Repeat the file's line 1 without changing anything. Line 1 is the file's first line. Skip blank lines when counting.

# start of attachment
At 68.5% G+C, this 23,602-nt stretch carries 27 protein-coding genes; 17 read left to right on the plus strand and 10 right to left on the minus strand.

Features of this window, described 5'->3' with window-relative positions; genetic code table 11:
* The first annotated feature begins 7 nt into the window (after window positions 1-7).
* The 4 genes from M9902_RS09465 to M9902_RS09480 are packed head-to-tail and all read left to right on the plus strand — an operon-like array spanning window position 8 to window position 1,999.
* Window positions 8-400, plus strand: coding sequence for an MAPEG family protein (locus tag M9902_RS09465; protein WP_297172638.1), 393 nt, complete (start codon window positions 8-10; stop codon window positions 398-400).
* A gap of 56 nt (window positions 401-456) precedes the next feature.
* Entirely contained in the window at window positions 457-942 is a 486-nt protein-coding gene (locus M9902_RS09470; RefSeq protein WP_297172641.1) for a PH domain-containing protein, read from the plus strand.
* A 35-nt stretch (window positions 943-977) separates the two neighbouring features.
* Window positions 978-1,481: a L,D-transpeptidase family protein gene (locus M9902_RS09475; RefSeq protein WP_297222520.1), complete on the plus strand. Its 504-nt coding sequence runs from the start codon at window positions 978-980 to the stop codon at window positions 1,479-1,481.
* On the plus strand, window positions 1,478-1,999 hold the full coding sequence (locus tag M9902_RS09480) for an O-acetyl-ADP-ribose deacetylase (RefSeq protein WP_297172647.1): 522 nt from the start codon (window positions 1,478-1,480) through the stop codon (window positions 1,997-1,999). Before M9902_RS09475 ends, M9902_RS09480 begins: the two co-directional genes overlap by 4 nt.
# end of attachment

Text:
At 68.5% G+C, this 23,602-nt stretch carries 27 protein-coding genes; 17 read left to right on the plus strand and 10 right to left on the minus strand.